Star Wars Episode VIII: The Last Jedi is not a particularly good film, and I’d like to explain why I think that. The Last Jedi sells itself on being different from what came before it, on breaking the mold of Star Wars. After all, the central threads of the plot are Luke’s realization that the old Jedi order has to be pulled up by its roots, being too complacent to prevent the rise of the Empire, and Poe being forced to understand that the space opera heroics that defined the previous Star Wars films are often costly and ineffective. Although expecting the latest film in probably the most famous and beloved franchise in the medium to defy the series conventions is probably ridiculous, I hoped, based on the theming of the first half of the movie, that there would be at least a modicum of subversive elements present.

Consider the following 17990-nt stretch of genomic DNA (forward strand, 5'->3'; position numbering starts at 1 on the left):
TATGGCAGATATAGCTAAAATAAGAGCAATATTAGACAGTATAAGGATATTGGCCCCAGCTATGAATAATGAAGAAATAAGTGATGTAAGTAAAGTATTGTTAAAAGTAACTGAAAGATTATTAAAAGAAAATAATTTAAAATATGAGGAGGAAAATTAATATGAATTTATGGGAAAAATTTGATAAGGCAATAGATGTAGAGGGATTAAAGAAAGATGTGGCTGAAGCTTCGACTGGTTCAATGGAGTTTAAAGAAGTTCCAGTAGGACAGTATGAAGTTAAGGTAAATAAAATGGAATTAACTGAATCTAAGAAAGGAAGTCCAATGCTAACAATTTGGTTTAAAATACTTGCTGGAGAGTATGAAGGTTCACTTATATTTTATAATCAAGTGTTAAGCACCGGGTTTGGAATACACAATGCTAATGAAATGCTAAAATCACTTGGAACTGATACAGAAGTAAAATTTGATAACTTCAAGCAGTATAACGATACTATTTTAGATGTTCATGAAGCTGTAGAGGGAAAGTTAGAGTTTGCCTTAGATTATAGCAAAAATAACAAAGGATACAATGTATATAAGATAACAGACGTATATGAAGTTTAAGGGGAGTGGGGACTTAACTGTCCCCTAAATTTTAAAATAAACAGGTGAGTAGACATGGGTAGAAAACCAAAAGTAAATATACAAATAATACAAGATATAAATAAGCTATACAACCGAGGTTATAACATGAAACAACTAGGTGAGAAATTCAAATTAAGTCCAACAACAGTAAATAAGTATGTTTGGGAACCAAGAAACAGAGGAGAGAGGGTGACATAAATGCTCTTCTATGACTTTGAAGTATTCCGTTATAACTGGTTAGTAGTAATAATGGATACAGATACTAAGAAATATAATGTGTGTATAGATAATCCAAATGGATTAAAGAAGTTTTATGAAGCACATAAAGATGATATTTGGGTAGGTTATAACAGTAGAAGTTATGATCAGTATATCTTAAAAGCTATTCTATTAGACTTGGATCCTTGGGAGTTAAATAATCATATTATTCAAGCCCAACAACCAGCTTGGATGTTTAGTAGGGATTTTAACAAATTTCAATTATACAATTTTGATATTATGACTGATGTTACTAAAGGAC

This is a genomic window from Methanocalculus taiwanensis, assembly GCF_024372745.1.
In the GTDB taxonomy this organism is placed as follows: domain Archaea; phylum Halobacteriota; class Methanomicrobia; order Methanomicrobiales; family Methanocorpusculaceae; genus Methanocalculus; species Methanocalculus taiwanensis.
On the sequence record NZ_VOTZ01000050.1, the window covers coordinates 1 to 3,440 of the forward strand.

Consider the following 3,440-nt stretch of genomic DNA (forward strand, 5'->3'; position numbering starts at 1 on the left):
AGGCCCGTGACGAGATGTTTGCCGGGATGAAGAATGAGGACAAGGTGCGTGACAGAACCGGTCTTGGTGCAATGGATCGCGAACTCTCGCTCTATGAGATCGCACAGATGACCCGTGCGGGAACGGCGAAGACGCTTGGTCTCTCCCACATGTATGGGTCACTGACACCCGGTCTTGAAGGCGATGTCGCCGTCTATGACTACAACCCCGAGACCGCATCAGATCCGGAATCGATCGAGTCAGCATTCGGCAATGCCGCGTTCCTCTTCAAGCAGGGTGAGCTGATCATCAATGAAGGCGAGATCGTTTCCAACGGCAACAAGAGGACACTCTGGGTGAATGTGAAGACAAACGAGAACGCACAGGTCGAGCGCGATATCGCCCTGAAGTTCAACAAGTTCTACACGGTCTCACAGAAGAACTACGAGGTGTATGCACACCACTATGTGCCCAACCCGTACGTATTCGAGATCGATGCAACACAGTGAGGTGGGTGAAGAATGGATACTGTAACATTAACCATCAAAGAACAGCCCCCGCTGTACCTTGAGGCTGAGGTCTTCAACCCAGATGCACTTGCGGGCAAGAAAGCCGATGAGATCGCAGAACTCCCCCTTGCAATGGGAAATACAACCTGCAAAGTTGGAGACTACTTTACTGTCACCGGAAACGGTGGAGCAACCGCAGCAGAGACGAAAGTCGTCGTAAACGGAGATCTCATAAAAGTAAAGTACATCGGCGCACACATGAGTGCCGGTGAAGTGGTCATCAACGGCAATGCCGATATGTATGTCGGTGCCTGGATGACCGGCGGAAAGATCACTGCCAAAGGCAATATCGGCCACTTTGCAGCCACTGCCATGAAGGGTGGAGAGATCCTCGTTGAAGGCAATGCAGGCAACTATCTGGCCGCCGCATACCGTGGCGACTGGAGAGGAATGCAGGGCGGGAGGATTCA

Unfortunately, The Last Jedi is the epitome of a bog-standard Star Wars film: it is so utterly and completely conventional that I genuinely could not name a single surprising thing about it if I tried. The third-act “reversal” of audience expectations about Kylo Ren and Rey is so glaringly obvious from the minute that the two first speak to each other that all the time spent with Rey in-between feels like padding to put off the big reveal. The other main plot thread, concerning Finn and a new character, Rose, attempting to save the imperiled Rebel fleet from the First Order’s relentless pursuit, has only a shade more inventiveness to it. Rose is underdeveloped because she is never given enough screen time or characterization beyond her devotion to the Rebels and her burgeoning attraction to Finn. Finn is a wet dishrag of a character in this film, barely having anything to contribute to the plot or narrative, and instead is relegated mostly to comic relief (which is unfortunate, given Boyega’s talent as an actor). The climax of the film too, on a visually striking planet full of rich reds and deep whites which are almost distractingly beautiful, essentially undermines the criticism of the Jedi which was explicitly stated during Luke and Rey’s interactions, rendering that entire section of the film meaningless. In short, the second and third acts of The Last Jedi unfortunately turn what could’ve been an interesting experiment or departure for the series into a dull recapitulation of what we’ve already seen seven times over.